Dutch technical consultancy firm Spark904 has teamed up with three partners in order to address the pollution problem caused by cigarette butts and realizing a proof of concept to recycle cellulose acetate to create frames for eyeglasses.
According to Spark904’s research blog, “98% of cigarette filters are made from plastic fibers. The plastic fiber in cigarette butts is cellulose acetate. Cellulose acetate can degrade in nature, but it can take up to 10 years for it to fully degrade! In the meantime, they lead to pollution of soil and water bodies as a variety of chemicals leach out of the butts.
“Cigarette butt waste is everywhere: 99% of the 360 billion cigarettes sold have cellulose acetate (plastic) filters; at least one-third of those – 120 billion – are discarded into the environment. Washed into rivers, lakes and the ocean, and eaten by birds, animals and fish, they are the most littered item in the U.S. and the world. In the meantime 75% of smokers report disposing cigarettes on the ground or flicking it out of a car window.”
In a circulaire keten project (subsidy scheme of the RVO) Spark904 has joined forces with Peukenzee, an organisation that collects cigarette butts and raises awareness around cigarette butts pollution; Dick Moby, the manufacturer of glasses using cellulose acetate and Egmond Plastics, a plastic fabrication company. Spark904 will be in charge of performing lab-scale technological development for recycling cellulose acetate.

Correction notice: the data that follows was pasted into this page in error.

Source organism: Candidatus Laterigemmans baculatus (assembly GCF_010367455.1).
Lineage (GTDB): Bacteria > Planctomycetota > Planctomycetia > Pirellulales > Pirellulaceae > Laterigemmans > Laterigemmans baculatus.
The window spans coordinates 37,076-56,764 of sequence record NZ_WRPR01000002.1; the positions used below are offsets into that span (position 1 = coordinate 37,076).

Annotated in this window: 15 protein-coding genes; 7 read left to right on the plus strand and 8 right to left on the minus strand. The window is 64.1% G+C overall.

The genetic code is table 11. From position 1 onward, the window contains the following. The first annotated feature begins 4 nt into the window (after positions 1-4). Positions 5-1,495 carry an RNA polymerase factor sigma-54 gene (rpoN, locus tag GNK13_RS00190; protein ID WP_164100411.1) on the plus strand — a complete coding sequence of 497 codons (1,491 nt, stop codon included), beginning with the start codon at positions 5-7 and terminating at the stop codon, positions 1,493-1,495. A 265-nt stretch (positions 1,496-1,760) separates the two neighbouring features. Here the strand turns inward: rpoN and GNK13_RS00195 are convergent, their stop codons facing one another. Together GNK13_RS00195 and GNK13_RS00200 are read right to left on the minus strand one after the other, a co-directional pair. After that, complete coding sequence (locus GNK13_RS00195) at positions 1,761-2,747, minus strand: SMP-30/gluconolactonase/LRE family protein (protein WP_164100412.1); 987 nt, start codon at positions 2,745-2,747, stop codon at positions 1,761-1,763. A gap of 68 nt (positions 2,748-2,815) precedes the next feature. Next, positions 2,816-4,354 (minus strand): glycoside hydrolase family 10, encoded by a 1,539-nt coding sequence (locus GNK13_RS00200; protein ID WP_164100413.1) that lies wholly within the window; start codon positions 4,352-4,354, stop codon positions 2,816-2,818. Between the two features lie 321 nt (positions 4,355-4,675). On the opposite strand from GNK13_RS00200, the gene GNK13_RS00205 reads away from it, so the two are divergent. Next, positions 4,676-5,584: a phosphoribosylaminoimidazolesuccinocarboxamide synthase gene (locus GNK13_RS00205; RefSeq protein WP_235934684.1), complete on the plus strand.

Spark904 will leverage their in favor of technological development by using their technical know-how, research facilities, analytical and spectroscopic assessments to produce a material that will have the right properties for use in a very specific application: making frames for eyeglasses. The project aims to create a stable business process that is ready for scale-up. “This fits Spark904’s core propositions to make use of university facilities and expertise in societally relevant projects” states Spark904 on their blog.